The Federal Government has reiterated its commitment to address Nigeria’s incessant reliance on fish importation as Heineken Lokpobiri, the minister of state for agriculture pledged to support the creation of an enabling environment for private sector players to thrive.
Commissioning two fishing vessels acquired by one of the leading private fishing companies in the country, Atlantic Shrimpers Limited, he raised concerns that the nation’s total annual fish demand stands at 3.5 million tonnes, out of which Nigeria is producing only 1.1million tonnes from all sources, leaving a deficit of about 2.4 million tonnes to be supplemented by importation.
He added: “Our ultimate goal is to attain self-sufficiency in fish and aquaculture production. In this regard, my ministry is not only striving to create an enabling environment for the private sector to thrive and fill in the missing gap but we have in addition ensured that all fishing and fisheries regulations, especially within the marine environment are enforced.”
The minister said the industrial fishing companies in Nigeria under the auspices of Nigeria Trawlers Association of Nigeria (NITOA) are collaborating fully with the government in terms of ensuring best practices are employed in the exploitation of the marine resources.
- Ecobank appoints former GTB ED as new CEO Nigeria, regional executive
- MTN, Airtel, Mafab in race for Nigeria’s 5G licence at auction
- LCCI says Nigeria’s economy to close 2021 with 2.5% growth
- Equinix to close $320m Nigeria’s MainOne acquisition by Q1’22
- Nigeria struggling to reduce oil dominance in exports, Q3 data show
“So far our ministry has elaborated the Inland Fisheries Regulation for Aquaculture including shrimps, to encourage investors in the fisheries and aquaculture sub-sector to facilitate the promotion of fish and shrimp culture for local consumption and export to international markets,” he said.
Lopkobiri who represented President Muhammadu Buhari at the occasion stated that government places serious emphasis on the fisheries and aquaculture sub-sector because its import to the agricultural sector of the economy as it contributes about 4.5 percent to the National Gross Domestic Product (GDP).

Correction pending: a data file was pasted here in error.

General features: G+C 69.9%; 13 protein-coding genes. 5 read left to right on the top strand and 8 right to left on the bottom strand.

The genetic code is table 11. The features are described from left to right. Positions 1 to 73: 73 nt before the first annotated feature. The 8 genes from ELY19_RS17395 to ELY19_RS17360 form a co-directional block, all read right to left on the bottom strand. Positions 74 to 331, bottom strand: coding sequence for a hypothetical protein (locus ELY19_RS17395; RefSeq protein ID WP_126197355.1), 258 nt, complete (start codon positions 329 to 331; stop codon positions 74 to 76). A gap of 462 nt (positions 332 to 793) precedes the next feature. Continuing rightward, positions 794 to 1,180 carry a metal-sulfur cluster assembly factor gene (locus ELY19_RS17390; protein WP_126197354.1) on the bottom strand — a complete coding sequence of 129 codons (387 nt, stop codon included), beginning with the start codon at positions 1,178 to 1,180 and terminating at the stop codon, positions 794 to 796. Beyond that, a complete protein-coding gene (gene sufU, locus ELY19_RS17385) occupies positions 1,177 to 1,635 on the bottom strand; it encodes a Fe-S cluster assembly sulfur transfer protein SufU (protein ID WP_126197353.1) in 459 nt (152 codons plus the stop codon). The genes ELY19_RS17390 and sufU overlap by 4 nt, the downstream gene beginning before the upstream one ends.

Noting that the fisheries and aquaculture sub-sectors contributions are very significant to national food security, he listed employment creation, income generation, poverty alleviation, foreign exchange earnings, and the provision of raw materials for the food and animal feed industry as some of the gaps filled.
The vision of the present administration, according to him was to grow Nigeria’s Agricultural Sector to achieve a hunger-free Nigeria through agriculture that drives income growth, accelerates achievements of food and nutritional security, generates employment and transforms Nigeria into a leading player in global food and fish market.
He noted that the two ultra-modern fishing vessels by Atlantic Shrimpers Limited was in addition to the 70 existing vessels owned by the company, making it the highest number of fishing fleets and vessels in the fishing industry in the count.
He said: “The ministry is also opening up the deep sea, an Exclusive Economic Zone (EEZ) for exploitation of her Tuna resources by issuing Letter of Assurances to companies to bring in Deep Sea Vessels into the country. Nigeria has joined the International Committee for the Conservation of Atlantic Tuna (ICCAT). This is the only option open to us in terms of seafood security of the nation as we allow the inshore waters to rejuvenate back from the past fishing pressure.
“In addition, we are embarking on backward integration through commercial aquaculture for local consumption and export to international markets. In this regard I wish to mention that several companies have complied with the Ministry’s directive on the backward integration policy, including the Atlantic Shrimpers Limited, Triton Aqua Africa, Premium Aquaculture, Tilapia Developers Association of Nigeria (TADAN), just to mention but a few,” the minister explained